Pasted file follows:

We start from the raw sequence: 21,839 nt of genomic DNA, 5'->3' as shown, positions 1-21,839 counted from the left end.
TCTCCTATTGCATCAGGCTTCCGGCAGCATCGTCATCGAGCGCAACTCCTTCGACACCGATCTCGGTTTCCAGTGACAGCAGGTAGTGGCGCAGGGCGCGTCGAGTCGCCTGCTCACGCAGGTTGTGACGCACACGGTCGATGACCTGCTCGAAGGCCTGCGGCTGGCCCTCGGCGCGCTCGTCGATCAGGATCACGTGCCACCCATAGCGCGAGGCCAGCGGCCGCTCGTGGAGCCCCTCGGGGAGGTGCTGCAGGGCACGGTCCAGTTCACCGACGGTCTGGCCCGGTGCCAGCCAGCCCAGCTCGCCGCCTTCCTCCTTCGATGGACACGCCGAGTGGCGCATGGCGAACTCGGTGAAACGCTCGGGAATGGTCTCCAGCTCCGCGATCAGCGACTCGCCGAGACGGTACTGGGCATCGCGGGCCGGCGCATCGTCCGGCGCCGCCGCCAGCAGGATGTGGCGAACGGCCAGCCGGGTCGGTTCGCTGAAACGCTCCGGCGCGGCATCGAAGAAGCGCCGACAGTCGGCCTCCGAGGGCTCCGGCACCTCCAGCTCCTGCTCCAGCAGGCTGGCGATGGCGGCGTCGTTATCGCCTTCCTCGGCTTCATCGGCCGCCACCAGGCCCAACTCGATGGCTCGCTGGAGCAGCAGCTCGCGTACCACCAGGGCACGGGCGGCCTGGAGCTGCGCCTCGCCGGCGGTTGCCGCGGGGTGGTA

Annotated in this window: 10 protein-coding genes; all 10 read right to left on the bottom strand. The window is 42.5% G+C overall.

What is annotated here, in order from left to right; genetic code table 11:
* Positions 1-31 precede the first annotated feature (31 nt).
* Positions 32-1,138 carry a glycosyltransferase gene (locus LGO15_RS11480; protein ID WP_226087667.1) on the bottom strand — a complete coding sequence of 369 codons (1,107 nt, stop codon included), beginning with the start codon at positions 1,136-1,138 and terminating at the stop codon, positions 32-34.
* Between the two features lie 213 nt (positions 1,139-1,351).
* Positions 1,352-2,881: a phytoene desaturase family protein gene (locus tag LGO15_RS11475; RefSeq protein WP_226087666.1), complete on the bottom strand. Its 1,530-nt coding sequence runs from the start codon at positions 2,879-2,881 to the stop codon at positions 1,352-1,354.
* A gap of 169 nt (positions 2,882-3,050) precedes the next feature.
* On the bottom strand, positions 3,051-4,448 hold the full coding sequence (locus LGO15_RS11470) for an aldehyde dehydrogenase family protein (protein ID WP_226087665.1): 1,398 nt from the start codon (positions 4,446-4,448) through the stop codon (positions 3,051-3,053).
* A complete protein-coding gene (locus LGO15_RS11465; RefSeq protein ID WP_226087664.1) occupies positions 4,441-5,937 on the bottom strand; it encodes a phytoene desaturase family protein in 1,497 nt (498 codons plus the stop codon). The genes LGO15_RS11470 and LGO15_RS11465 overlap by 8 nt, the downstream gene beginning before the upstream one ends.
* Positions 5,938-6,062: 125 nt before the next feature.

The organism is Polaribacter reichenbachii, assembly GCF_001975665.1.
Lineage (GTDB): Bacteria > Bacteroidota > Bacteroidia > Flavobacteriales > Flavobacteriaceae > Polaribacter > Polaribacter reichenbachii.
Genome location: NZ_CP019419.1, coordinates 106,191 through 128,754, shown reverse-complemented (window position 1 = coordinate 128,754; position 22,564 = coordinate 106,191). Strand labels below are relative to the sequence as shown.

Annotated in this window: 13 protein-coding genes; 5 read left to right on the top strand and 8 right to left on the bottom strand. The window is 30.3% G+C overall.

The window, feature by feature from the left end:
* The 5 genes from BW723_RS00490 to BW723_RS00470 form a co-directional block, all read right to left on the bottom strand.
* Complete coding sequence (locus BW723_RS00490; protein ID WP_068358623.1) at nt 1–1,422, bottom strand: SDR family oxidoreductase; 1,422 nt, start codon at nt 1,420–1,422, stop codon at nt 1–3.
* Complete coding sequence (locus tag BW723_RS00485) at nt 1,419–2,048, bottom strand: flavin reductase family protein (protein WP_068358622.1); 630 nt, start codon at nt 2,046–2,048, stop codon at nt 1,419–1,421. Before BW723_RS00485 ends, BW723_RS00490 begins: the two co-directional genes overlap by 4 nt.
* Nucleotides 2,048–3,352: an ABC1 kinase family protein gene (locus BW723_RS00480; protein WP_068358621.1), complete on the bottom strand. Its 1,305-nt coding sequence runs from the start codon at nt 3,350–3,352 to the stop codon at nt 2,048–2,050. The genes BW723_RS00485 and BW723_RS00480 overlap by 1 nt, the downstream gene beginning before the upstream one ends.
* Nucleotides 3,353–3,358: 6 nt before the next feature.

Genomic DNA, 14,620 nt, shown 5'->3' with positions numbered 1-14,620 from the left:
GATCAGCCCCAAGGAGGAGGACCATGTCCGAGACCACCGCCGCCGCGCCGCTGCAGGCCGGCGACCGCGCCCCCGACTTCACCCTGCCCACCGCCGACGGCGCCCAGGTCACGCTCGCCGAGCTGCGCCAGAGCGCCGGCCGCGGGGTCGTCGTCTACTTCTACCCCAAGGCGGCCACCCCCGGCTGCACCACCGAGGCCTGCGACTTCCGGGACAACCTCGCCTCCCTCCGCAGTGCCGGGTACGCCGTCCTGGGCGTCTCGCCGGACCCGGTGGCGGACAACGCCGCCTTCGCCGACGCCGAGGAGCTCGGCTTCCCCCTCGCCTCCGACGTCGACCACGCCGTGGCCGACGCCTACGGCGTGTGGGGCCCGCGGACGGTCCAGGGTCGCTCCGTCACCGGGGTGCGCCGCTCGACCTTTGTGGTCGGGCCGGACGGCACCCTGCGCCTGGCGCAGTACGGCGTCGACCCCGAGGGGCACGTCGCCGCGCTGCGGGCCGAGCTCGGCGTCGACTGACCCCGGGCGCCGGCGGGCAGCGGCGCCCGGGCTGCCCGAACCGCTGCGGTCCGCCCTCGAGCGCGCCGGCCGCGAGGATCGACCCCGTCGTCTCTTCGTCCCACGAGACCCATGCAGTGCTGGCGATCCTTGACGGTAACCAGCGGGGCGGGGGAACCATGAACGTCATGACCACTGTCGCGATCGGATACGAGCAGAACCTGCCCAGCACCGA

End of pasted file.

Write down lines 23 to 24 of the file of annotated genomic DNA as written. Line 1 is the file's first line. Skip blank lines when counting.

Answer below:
Genomic DNA, 14,620 nt, shown 5'->3' with positions numbered 1-14,620 from the left:
GATCAGCCCCAAGGAGGAGGACCATGTCCGAGACCACCGCCGCCGCGCCGCTGCAGGCCGGCGACCGCGCCCCCGACTTCACCCTGCCCACCGCCGACGGCGCCCAGGTCACGCTCGCCGAGCTGCGCCAGAGCGCCGGCCGCGGGGTCGTCGTCTACTTCTACCCCAAGGCGGCCACCCCCGGCTGCACCACCGAGGCCTGCGACTTCCGGGACAACCTCGCCTCCCTCCGCAGTGCCGGGTACGCCGTCCTGGGCGTCTCGCCGGACCCGGTGGCGGACAACGCCGCCTTCGCCGACGCCGAGGAGCTCGGCTTCCCCCTCGCCTCCGACGTCGACCACGCCGTGGCCGACGCCTACGGCGTGTGGGGCCCGCGGACGGTCCAGGGTCGCTCCGTCACCGGGGTGCGCCGCTCGACCTTTGTGGTCGGGCCGGACGGCACCCTGCGCCTGGCGCAGTACGGCGTCGACCCCGAGGGGCACGTCGCCGCGCTGCGGGCCGAGCTCGGCGTCGACTGACCCCGGGCGCCGGCGGGCAGCGGCGCCCGGGCTGCCCGAACCGCTGCGGTCCGCCCTCGAGCGCGCCGGCCGCGAGGATCGACCCCGTCGTCTCTTCGTCCCACGAGACCCATGCAGTGCTGGCGATCCTTGACGGTAACCAGCGGGGCGGGGGAACCATGAACGTCATGACCACTGTCGCGATCGGATACGAGCAGAACCTGCCCAGCACCGA